Building A Home in The South Island
If you’re looking into house plans in NZ, particularly in the deep south, you may already have an idea that home building in the South Island has specific requirements, mostly in the heating department. This year, Classic Builders team expanded from the Otago region and opened an office in Christchurch, and we’ve come to know exactly what it takes to build a warm, lasting home in the south.
Popular interior ideas for the south
Popular colours and features of South Island houses include 45 degree pitched roofs, cedar accents and colours that mimic the mountain ranges and natural features including greys, cedar, blacks, whites, stone features. These same colours can be easily implemented in the home’s interior. Think warm-toned vinyl planks, grey walls, monochrome kitchens and stone benchtops.
Because of the chill of the south, many home builders upgrade their standard bathtub to a luxurious standalone bath or a larger tub. After a day hitting the slopes or paying in the snow, it’s great to come back to an extra luxurious bathtub. If you’re more of a hot shower type of person, consider upgrading to a spacious double shower or a rainfall shower for the warm fuzzies.
Think carefully about the windows
Windows are the biggest source of heat loss in a home as it’s very easy for heat to move through glass. Double-glazing is important throughout NZ, but it’s especially important in regions like Otago and Canterbury. If you don’t already know how double-glazing works, it’s an easy concept. Instead of using just one pane of glass, the windows feature two or more, with a pocket of gas between them. The gas is a poor heat conductor, which means that the movement of heat is much slower between the panes, keeping warmth where it should be, inside! Our houses are all well-insulated and double glazed as a bare minimum to ensure you don’t feel the chill of the cold South.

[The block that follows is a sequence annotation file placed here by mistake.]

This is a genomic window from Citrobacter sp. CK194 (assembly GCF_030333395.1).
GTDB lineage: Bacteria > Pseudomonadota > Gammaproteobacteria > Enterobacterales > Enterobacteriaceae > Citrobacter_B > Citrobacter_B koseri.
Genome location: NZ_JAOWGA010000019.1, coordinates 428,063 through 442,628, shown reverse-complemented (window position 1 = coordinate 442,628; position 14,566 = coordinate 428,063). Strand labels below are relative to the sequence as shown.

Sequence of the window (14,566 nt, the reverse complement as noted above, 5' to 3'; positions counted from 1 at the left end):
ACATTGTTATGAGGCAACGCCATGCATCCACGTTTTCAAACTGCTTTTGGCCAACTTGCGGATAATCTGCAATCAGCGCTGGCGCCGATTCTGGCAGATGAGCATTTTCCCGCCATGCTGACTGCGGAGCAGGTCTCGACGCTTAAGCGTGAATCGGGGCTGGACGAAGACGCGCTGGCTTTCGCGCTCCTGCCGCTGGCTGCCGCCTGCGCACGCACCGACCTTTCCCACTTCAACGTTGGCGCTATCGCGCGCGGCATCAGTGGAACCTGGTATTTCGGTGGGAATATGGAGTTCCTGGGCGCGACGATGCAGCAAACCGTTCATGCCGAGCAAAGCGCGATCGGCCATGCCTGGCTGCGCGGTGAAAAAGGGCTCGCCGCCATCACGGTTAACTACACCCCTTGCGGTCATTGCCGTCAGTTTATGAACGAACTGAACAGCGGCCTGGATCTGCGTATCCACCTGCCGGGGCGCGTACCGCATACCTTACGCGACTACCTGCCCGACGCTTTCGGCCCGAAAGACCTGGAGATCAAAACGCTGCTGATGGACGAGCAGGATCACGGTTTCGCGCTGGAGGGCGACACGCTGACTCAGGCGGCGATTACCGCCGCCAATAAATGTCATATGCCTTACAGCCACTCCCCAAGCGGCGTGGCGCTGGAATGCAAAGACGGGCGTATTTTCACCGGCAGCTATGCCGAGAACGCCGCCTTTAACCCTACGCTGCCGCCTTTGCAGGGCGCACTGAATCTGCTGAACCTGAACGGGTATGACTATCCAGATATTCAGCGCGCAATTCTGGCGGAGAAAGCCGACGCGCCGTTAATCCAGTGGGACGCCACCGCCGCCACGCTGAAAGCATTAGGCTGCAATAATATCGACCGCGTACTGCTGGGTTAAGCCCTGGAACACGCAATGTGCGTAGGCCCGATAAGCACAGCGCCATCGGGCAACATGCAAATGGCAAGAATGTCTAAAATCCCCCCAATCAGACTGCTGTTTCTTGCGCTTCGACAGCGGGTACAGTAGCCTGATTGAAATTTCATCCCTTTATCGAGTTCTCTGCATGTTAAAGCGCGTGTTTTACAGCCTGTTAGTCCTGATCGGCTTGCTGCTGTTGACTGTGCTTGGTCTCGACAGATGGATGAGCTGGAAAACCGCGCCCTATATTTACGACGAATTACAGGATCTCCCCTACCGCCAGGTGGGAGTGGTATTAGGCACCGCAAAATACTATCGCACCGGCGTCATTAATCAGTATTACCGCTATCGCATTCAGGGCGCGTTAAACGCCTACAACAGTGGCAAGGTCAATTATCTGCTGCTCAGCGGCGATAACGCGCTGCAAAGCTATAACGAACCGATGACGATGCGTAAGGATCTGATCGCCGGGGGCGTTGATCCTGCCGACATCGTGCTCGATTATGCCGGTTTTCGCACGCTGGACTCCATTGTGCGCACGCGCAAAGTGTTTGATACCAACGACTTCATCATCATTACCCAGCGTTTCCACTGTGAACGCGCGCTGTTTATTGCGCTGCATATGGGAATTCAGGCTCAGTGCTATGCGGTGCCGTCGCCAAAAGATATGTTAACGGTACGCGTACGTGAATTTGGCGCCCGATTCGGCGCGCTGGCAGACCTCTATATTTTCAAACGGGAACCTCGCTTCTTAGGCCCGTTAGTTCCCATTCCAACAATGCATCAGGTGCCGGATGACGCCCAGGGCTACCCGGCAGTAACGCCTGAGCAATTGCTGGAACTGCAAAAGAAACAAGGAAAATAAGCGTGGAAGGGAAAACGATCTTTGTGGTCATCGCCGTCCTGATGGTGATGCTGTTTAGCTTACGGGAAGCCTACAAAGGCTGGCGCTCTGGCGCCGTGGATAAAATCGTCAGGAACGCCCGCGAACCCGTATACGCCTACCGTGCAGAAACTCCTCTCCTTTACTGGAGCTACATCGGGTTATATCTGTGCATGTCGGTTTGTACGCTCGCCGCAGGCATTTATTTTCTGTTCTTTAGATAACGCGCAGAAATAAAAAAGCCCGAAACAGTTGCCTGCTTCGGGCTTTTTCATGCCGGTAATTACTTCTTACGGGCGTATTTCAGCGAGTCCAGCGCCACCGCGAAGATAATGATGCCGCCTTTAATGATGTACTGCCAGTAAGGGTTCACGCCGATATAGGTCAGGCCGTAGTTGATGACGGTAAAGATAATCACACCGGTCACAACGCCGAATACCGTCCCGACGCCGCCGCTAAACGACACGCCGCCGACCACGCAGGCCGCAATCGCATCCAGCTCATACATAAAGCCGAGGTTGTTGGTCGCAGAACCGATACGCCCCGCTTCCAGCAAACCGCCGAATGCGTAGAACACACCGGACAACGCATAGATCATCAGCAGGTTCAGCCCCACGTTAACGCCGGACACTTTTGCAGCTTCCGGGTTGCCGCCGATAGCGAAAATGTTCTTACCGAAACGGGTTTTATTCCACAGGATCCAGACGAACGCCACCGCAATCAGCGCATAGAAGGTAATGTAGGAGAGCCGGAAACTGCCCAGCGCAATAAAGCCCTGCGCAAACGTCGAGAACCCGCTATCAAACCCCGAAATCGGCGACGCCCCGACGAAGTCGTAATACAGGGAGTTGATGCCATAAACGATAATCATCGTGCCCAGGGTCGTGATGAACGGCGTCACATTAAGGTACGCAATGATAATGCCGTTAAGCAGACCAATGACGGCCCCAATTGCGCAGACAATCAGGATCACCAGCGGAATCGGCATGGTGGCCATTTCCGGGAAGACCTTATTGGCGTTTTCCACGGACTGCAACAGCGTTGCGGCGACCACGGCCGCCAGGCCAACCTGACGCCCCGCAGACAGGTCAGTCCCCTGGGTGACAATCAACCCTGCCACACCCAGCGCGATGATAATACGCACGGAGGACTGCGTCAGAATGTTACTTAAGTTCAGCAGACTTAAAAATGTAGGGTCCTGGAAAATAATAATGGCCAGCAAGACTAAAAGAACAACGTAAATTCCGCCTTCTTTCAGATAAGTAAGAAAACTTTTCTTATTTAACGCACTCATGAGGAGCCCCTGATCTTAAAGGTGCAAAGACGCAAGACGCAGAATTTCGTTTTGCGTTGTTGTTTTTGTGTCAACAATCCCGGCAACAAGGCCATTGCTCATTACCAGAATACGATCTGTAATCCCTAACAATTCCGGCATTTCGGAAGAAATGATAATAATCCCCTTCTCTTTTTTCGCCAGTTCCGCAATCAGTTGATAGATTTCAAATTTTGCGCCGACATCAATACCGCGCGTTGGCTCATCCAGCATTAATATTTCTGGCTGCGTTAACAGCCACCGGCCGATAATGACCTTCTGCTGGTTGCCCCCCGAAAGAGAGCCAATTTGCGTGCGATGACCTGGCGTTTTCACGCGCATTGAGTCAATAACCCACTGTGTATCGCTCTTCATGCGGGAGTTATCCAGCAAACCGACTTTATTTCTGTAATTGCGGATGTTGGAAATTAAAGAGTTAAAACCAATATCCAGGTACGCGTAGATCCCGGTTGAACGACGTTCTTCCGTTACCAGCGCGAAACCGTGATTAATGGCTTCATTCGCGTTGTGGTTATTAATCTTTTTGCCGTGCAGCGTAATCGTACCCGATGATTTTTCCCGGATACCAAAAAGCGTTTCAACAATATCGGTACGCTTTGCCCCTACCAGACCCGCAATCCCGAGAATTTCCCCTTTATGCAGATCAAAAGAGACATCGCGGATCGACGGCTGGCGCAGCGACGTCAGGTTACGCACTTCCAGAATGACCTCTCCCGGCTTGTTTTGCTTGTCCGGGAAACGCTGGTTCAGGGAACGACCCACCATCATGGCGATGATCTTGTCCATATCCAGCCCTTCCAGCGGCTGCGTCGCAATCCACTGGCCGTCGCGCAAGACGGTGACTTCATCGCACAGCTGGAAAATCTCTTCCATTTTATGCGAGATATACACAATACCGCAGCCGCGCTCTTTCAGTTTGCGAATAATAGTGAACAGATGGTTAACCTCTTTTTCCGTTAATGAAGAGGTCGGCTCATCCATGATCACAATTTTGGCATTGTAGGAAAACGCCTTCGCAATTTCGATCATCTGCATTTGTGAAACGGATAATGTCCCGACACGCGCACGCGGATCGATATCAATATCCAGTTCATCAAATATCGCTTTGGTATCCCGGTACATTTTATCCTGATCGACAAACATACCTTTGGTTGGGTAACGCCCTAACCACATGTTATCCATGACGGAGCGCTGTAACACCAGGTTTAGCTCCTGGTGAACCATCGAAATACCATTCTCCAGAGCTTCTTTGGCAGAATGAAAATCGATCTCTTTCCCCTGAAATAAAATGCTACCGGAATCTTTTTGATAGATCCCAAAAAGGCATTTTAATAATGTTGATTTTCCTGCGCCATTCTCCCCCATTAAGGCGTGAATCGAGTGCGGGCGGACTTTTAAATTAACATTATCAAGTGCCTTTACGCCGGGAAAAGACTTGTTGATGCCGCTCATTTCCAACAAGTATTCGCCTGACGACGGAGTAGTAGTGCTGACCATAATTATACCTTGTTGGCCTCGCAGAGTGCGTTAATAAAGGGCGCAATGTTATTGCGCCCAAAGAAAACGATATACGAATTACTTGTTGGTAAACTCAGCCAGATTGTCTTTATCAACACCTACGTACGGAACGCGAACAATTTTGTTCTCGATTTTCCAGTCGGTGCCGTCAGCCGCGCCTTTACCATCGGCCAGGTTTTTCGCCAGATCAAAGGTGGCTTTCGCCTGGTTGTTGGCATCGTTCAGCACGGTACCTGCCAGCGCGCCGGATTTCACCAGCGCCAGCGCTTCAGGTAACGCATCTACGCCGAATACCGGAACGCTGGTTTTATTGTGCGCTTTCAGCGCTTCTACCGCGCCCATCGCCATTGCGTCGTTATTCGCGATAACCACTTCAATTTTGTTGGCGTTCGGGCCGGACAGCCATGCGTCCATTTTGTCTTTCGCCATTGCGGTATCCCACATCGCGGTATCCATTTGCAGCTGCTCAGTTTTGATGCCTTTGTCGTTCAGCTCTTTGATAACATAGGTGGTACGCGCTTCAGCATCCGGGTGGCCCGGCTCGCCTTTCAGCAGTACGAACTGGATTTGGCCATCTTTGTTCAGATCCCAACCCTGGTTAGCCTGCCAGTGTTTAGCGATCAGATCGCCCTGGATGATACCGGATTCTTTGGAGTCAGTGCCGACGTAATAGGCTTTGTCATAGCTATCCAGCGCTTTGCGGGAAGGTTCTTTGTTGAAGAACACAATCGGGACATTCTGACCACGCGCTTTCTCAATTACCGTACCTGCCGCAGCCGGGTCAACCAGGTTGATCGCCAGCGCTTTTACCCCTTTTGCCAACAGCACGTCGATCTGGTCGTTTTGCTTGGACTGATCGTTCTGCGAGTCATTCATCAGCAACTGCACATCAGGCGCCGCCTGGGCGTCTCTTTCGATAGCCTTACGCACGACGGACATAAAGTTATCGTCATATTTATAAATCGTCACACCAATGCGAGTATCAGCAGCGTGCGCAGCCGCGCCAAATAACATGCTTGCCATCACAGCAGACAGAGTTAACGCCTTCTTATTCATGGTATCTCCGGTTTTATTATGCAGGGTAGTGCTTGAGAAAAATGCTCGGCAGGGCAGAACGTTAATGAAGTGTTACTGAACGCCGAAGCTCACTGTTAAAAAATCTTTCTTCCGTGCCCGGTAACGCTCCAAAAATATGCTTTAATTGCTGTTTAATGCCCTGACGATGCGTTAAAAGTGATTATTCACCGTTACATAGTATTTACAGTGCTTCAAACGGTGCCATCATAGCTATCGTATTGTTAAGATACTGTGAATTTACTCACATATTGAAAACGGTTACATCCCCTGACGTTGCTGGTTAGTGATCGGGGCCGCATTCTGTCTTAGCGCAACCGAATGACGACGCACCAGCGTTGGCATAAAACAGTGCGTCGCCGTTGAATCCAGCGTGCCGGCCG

If you can’t let go of the idea of a ceiling-to-floor length windows to make the most of your gorgeous views of The Remarkables or Craigieburn Valley, there is an easy solution. Curtains and blinds can help block heat transfer, especially if they’re thermal lined.
Pay attention to where the sun will be
Where your windows should be installed depends on where your home sits on the compass. Typically, you’d want to limit the number and size of windows facing south and try to place any larger windows to the north to capture heat where possible. Beyond ensuring your windows are in a good place in relation to the rising and setting of the sun, you should think about how the sun is going to hit your exterior walls too. At Classic Builders this is something we consider when it comes to choosing the right house plans for the section you have in mind.
Something else that’s gaining more popularity in the NZ home building market is the use of thermal mass, e.g. stone or concrete. These materials soak up heat well, which means using stone in places that catch a lot of sun during the day can be an excellent way to keep your property warm for free, as it releases the heat slowly throughout the night. Simple, elegant home designs also keep heat better. The bigger your home, and the more corners it has, the smarter you’ll have to be with your insulation. Read our blog for more info on building to make the most of light.
Ready to talk about your home down south?
As experienced house builders in Queenstown, Otago and Christchurch, Canterbury, we know what it takes to deliver. Talk to our team today!